Citizen Action Party’s Future Uncertain
Shaken by two key electoral losses in the past three years, the left-wing Citizen Action Party (PAC) is racing to regroup for national elections less than 12 months away.
After the party narrowly lost the 2006 presidential elections and failed to block a free-trade agreement with the United States, just 4 percent of Costa Ricans said they support PAC, according to a recent CID-Gallup poll.
“Each of us has to convince more Costa Ricans that PAC is an option,” said Jorge Gamboa, one of PAC’s founding members.
Founded in 2000 by economist Ottón Solís, the party outperformed nearly everyone’s expectations. In a political system long dominated by two parties, PAC captured a third of the seats in the Legislative Assembly and came within 18,000 votes of winning the presidency in 2006.
But in recent months, PAC has sunk in the polls, as the number of undecided voters grows. Many business leaders say PAC is too left-wing, while some leftists find PAC too centrist.
A handful of left-wing parties are planning to jointly choose a presidential candidate who could suck voters from PAC in the next election, said José Miguel Corrales, who is involved in the effort.
“PAC is stuck between a rock and a hard place,” said Alberto Cortés, a party member and lecturer at the University of Costa Rica.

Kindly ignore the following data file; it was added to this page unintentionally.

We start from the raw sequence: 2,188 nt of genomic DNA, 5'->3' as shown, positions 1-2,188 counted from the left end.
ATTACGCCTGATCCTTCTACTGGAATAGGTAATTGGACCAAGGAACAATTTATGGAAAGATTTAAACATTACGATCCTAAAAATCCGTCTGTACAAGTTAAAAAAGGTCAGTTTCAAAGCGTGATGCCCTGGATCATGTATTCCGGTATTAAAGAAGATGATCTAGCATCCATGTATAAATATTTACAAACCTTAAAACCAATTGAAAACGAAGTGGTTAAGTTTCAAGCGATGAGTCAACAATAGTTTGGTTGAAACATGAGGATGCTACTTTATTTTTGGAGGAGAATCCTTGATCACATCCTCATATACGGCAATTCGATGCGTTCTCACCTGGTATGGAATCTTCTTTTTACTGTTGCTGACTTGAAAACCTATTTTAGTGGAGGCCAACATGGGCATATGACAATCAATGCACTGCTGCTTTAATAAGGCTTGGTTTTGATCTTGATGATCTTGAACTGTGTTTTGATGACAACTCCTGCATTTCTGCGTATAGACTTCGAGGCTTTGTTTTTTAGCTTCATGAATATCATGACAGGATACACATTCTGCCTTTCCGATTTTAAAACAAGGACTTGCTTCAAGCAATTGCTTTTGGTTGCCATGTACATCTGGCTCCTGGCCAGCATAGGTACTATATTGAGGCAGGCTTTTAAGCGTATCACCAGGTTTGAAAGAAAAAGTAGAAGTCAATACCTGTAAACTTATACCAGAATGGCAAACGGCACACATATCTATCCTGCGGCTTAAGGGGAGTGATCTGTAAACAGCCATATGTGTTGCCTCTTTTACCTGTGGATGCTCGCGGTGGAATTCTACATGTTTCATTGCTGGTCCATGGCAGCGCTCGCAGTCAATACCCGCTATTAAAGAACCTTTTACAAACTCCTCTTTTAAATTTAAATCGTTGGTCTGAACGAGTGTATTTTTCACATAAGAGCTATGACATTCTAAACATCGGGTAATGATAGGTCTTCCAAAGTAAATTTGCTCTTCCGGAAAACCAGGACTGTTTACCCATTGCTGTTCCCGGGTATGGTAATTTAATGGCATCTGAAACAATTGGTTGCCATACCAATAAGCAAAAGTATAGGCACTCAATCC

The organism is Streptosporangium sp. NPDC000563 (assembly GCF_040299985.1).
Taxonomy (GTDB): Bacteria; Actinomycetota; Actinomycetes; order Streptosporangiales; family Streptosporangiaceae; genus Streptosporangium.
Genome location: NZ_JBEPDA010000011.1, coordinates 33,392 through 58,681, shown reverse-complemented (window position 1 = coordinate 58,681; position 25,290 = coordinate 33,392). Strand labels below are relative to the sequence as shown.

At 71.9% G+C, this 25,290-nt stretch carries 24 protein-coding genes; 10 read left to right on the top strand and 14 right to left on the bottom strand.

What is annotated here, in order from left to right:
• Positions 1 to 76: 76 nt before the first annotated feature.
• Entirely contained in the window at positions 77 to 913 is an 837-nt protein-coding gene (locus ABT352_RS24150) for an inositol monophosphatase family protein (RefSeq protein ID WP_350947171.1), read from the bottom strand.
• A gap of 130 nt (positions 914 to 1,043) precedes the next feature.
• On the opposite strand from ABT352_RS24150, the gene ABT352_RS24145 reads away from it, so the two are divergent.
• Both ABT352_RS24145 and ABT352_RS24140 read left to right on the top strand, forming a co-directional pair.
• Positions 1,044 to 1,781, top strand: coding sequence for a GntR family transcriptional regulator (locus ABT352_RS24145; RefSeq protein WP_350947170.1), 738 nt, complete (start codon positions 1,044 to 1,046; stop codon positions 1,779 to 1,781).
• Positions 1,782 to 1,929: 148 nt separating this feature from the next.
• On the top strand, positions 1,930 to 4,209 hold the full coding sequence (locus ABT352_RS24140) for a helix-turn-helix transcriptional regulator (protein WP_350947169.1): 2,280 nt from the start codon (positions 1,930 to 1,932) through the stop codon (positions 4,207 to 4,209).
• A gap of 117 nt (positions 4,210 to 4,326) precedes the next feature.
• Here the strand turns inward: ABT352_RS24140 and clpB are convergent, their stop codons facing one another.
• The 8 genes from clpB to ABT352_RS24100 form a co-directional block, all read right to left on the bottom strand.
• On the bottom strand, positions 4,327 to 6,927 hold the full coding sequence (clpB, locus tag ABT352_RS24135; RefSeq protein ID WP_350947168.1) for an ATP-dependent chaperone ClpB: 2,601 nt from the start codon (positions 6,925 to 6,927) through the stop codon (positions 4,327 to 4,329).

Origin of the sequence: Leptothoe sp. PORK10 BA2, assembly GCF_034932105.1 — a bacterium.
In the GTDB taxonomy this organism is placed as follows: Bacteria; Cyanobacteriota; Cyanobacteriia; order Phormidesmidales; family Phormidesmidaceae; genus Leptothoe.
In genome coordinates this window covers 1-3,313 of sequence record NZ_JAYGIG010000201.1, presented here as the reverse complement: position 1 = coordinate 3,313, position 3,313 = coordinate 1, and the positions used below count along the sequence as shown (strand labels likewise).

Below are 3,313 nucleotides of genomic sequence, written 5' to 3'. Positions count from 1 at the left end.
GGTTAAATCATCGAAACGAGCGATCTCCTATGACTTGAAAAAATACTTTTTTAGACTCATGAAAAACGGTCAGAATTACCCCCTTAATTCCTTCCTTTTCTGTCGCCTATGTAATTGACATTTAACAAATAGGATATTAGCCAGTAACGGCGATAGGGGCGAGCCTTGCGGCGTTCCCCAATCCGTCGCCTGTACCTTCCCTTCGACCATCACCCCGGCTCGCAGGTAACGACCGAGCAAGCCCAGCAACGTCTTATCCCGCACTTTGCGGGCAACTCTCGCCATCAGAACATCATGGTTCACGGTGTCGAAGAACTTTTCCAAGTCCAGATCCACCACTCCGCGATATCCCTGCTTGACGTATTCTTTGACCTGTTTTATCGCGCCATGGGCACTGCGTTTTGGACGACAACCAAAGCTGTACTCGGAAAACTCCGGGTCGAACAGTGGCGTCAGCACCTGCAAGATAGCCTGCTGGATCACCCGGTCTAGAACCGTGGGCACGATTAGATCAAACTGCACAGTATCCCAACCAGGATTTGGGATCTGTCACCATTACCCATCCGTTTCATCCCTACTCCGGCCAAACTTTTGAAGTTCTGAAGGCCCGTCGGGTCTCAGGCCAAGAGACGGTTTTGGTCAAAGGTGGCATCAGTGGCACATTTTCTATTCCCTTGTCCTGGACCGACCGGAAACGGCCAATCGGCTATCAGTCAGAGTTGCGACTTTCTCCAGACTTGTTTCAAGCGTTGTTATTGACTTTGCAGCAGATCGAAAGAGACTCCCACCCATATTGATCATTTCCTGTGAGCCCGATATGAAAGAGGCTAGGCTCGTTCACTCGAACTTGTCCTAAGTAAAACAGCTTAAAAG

For the past several years, PAC’s identity has revolved around opposition to the U.S.-Central America Free-Trade Agreement (CAFTA), which was passed in a national referendum in October 2007 and went into effect early this year. Now, said analyst Rodolfo Cerdas, the party must hone a new message that focuses on job security and employment.
The task is daunting. PAC has few loyalists compared to the National Liberation Party (PLN), supported by 37 percent of Costa Ricans, and the Social Christian Unity Party (PUSC), supported by 16 percent.
Still, PAC hopes to tap into the 41 percent of voters who are undecided. The party has always had relatively few stalwarts, Cortés said. But on election day, people choose PAC in part because they dislike the other parties.
“We are a bigger party than the polls show,” said Epsy Campbell, a possible candidate for president.
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